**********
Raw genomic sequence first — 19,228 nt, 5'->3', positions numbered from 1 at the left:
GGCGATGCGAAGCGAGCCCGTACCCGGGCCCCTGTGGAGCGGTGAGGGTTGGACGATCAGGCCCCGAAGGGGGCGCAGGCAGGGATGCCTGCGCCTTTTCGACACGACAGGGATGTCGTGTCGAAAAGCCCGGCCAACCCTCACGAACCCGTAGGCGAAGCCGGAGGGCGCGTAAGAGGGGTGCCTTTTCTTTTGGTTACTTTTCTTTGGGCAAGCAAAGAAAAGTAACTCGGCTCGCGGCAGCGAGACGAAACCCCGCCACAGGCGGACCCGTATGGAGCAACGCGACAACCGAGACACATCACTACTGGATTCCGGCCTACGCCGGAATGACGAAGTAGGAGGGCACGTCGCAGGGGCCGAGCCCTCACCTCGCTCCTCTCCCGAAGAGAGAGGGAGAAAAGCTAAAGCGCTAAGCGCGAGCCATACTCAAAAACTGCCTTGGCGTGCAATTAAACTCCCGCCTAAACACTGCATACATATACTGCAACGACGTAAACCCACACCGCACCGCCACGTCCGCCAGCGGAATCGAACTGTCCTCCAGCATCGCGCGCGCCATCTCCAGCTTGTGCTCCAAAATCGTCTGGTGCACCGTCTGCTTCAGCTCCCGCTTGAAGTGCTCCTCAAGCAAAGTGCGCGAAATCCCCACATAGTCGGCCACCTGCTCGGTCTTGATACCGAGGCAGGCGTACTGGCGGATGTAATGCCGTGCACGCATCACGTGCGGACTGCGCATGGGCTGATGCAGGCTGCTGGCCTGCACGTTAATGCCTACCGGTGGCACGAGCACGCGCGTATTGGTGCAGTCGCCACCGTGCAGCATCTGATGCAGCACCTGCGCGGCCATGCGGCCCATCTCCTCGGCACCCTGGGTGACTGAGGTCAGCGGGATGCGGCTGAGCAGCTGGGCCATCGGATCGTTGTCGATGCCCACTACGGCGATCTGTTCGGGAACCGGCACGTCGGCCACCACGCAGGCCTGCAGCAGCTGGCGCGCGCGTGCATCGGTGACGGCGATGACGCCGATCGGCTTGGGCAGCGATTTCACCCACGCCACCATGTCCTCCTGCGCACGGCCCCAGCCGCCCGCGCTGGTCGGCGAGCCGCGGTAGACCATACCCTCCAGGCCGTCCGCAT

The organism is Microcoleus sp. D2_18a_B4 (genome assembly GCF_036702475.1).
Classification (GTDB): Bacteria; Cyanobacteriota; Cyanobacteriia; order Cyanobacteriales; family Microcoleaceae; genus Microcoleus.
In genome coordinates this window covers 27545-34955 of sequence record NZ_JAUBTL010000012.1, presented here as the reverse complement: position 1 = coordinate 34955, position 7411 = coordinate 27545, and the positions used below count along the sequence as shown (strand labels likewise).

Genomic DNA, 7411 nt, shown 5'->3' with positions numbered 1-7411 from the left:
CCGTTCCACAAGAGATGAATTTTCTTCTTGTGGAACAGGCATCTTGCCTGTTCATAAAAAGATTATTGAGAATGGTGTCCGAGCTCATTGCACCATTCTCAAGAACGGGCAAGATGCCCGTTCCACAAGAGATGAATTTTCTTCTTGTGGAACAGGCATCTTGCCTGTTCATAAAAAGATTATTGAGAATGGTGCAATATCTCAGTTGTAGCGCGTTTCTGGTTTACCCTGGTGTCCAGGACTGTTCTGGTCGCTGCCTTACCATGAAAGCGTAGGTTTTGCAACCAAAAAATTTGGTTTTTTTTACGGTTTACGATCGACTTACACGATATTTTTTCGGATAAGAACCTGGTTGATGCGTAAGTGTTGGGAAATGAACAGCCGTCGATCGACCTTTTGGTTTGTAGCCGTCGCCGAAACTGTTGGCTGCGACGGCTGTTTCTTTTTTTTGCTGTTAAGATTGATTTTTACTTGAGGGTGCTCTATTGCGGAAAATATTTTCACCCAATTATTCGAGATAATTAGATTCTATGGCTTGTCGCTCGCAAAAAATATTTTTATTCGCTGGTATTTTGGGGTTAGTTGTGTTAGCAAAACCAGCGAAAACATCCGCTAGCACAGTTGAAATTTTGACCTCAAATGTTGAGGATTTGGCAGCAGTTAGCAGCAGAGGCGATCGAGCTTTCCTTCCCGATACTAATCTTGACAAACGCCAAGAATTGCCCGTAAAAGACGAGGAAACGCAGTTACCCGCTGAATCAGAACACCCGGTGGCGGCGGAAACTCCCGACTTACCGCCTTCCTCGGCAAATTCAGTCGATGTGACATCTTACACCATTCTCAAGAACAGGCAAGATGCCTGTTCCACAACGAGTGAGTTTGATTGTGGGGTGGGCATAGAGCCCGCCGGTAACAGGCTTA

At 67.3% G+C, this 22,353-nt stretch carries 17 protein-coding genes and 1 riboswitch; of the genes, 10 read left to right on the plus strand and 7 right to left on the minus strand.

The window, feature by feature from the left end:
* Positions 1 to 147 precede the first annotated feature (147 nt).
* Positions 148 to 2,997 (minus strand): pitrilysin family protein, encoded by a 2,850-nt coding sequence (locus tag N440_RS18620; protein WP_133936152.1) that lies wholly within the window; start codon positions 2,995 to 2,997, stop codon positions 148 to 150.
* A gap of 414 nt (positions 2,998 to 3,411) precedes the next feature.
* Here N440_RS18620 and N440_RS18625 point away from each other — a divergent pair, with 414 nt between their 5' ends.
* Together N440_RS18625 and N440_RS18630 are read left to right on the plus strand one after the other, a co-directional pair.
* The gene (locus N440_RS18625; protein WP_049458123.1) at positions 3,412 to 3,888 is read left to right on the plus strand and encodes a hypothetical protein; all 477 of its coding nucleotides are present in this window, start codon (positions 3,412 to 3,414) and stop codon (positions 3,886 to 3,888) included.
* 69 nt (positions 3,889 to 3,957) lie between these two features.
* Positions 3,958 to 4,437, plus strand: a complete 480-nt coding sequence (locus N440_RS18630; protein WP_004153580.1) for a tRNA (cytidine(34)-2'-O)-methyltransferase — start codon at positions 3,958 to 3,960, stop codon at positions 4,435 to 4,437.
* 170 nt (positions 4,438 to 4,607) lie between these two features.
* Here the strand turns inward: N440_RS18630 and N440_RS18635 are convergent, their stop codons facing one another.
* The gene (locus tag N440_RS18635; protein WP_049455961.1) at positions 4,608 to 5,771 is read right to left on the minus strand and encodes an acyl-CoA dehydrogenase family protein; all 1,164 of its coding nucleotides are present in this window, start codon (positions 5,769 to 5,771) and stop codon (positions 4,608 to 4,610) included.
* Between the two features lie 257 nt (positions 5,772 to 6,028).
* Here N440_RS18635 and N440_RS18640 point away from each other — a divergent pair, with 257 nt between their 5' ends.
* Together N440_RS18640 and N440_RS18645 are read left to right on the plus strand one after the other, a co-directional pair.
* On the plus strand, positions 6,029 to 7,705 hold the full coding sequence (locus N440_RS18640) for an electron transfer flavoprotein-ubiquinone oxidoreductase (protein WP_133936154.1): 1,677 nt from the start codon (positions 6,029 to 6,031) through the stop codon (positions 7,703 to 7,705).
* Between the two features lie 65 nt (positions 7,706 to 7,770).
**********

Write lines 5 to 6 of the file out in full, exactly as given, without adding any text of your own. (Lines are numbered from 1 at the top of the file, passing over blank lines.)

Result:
In genome coordinates this window covers 27545-34955 of sequence record NZ_JAUBTL010000012.1, presented here as the reverse complement: position 1 = coordinate 34955, position 7411 = coordinate 27545, and the positions used below count along the sequence as shown (strand labels likewise).

Genomic DNA, 7411 nt, shown 5'->3' with positions numbered 1-7411 from the left: